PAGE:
CPAN - 'cl' is not recognized as an internal or external command,

Discussion in 'Perl Misc' started by MoshiachNow, Sep 4, 2006.

  1. MoshiachNow

    MoshiachNow Guest

    HI,

    when installing some modules - get an error:
    'cl' is not recognized as an internal or external command,
    operable program or batch file.
    NMAKE : fatal error U1077: 'C:\WINDOWS\system32\cmd.exe' : return code
    '0x1'
    Stop.
    NMAKE : fatal error U1077: 'C:\WINDOWS\system32\cmd.exe' : return code
    '0x2'

    I do not have an executable "cl.exe" anywhere on my machine.

    Any advice?

    Thanks
     
    MoshiachNow, Sep 4, 2006
    #1
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  2. MoshiachNow

    Sisyphus Guest

    Install such modules using the ppm utility instead.

    Cheers,
    Rob
     
    Sisyphus, Sep 4, 2006
    #2
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  3. MoshiachNow

    Mumia W. Guest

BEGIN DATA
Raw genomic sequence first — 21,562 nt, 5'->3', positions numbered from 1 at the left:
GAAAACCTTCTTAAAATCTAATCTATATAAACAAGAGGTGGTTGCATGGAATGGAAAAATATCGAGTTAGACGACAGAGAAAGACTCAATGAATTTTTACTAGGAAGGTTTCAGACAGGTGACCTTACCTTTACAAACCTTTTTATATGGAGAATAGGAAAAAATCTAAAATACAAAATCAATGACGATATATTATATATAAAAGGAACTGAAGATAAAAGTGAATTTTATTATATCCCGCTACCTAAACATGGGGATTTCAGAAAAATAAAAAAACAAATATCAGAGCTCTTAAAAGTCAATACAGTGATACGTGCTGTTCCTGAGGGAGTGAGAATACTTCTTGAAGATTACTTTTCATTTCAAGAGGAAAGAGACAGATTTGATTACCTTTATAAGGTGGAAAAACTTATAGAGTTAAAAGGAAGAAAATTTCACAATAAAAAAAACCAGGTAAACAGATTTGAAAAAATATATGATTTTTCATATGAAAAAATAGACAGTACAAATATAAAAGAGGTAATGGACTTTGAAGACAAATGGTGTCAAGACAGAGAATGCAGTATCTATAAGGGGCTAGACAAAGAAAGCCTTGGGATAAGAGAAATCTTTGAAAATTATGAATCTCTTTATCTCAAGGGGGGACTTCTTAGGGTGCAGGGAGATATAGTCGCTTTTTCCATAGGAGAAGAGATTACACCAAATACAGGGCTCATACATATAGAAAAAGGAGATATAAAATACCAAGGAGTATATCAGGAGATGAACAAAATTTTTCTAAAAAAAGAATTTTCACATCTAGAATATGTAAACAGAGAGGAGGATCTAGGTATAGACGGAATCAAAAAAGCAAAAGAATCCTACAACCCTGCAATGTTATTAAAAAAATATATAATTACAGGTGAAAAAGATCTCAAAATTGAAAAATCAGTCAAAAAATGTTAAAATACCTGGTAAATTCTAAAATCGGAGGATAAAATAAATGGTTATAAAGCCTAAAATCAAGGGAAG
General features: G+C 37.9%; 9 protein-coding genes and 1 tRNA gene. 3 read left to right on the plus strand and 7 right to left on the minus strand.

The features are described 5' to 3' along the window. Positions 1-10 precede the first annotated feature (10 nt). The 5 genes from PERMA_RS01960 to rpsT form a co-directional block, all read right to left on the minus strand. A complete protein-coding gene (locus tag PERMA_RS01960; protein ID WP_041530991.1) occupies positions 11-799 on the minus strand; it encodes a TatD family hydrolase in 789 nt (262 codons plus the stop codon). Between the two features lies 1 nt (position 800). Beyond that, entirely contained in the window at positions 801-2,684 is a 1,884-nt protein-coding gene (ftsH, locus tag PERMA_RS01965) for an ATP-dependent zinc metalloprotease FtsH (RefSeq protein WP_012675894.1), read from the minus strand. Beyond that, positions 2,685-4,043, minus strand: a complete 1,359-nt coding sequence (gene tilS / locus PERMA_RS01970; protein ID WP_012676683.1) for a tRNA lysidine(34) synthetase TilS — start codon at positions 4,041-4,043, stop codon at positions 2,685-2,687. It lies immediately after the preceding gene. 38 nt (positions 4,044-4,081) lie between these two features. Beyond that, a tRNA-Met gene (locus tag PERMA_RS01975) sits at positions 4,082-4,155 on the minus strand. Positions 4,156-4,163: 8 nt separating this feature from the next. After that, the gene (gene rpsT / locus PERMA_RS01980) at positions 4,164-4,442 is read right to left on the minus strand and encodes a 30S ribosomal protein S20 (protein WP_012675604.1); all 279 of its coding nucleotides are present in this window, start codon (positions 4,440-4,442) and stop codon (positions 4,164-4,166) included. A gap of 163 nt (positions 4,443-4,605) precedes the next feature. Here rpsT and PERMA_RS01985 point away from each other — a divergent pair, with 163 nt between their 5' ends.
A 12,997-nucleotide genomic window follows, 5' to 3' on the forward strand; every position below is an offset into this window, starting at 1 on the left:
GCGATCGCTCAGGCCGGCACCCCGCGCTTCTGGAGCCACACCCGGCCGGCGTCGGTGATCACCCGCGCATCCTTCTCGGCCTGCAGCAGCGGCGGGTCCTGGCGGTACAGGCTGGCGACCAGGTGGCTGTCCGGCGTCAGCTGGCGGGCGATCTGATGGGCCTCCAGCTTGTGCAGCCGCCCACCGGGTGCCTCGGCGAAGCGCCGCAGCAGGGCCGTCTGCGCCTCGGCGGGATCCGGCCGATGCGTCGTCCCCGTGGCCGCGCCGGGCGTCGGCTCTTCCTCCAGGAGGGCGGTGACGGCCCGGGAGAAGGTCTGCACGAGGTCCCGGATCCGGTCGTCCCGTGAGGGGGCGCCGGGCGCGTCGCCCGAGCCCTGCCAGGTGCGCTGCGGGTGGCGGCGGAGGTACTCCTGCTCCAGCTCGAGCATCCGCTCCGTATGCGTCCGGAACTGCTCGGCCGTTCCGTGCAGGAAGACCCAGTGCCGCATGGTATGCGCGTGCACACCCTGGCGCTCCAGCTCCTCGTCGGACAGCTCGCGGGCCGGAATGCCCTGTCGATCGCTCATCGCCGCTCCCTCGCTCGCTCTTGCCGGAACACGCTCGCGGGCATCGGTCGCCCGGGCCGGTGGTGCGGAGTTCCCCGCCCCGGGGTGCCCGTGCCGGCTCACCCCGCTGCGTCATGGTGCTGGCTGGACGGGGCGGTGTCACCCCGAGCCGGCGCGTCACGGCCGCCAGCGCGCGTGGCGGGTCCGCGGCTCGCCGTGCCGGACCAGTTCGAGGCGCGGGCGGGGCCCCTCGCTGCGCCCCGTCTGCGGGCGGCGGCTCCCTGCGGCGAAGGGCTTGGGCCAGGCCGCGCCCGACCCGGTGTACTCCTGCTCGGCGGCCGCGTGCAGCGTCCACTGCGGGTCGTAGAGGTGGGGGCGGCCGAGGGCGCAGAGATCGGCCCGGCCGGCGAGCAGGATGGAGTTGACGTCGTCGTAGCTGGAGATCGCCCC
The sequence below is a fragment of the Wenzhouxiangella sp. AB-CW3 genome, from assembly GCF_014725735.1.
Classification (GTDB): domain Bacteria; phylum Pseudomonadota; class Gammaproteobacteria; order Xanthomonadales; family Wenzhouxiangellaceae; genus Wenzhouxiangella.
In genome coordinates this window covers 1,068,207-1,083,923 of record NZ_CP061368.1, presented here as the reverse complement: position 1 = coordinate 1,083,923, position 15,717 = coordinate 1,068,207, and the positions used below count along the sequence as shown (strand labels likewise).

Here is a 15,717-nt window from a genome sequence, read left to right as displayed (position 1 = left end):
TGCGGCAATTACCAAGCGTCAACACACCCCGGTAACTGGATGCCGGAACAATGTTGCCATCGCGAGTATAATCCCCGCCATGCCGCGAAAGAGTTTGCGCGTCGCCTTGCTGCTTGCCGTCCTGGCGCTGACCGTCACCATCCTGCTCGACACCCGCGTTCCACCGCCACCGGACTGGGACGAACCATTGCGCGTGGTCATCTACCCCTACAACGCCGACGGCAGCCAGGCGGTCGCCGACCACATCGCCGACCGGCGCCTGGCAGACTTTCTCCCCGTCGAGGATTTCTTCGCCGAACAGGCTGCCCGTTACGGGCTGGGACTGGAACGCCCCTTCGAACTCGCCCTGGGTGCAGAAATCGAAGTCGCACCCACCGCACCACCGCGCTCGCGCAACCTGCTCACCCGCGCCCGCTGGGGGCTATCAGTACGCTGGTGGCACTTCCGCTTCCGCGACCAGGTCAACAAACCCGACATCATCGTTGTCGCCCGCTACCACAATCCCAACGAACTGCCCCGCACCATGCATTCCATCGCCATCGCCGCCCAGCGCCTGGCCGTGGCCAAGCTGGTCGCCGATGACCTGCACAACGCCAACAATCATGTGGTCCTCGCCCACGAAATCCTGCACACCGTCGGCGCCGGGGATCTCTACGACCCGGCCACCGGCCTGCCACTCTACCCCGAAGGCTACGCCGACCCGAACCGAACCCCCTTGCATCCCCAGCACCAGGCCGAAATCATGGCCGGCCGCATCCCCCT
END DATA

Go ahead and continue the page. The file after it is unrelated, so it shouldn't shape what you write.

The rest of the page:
You need a C compiler to install those modules.
     
    Mumia W., Sep 4, 2006
    #3
  4. MoshiachNow

    MoshiachNow Guest

    Thanks.
    No way to install it without a C compiler ?
    Possibly using ppm,as suggested above ?
     
    MoshiachNow, Sep 4, 2006
    #4
  5. MoshiachNow

    MoshiachNow Guest

    Install such modules using the ppm utility instead.

    Thanks,Rob
    Works like majic.

    But why these errors pop up in the first place?
    Do I realy need have C++ compilers installed for this ?
     
    MoshiachNow, Sep 4, 2006
    #5
  6. Because you tried to install modules (partially) written in C from
    source code.
    No, you don't need a C++ compiler. C++ is a different language than C.

    You do need a C compiler if you want to compile modules written in C.

    hp
     
    Peter J. Holzer, Sep 4, 2006
    #6
  7. MoshiachNow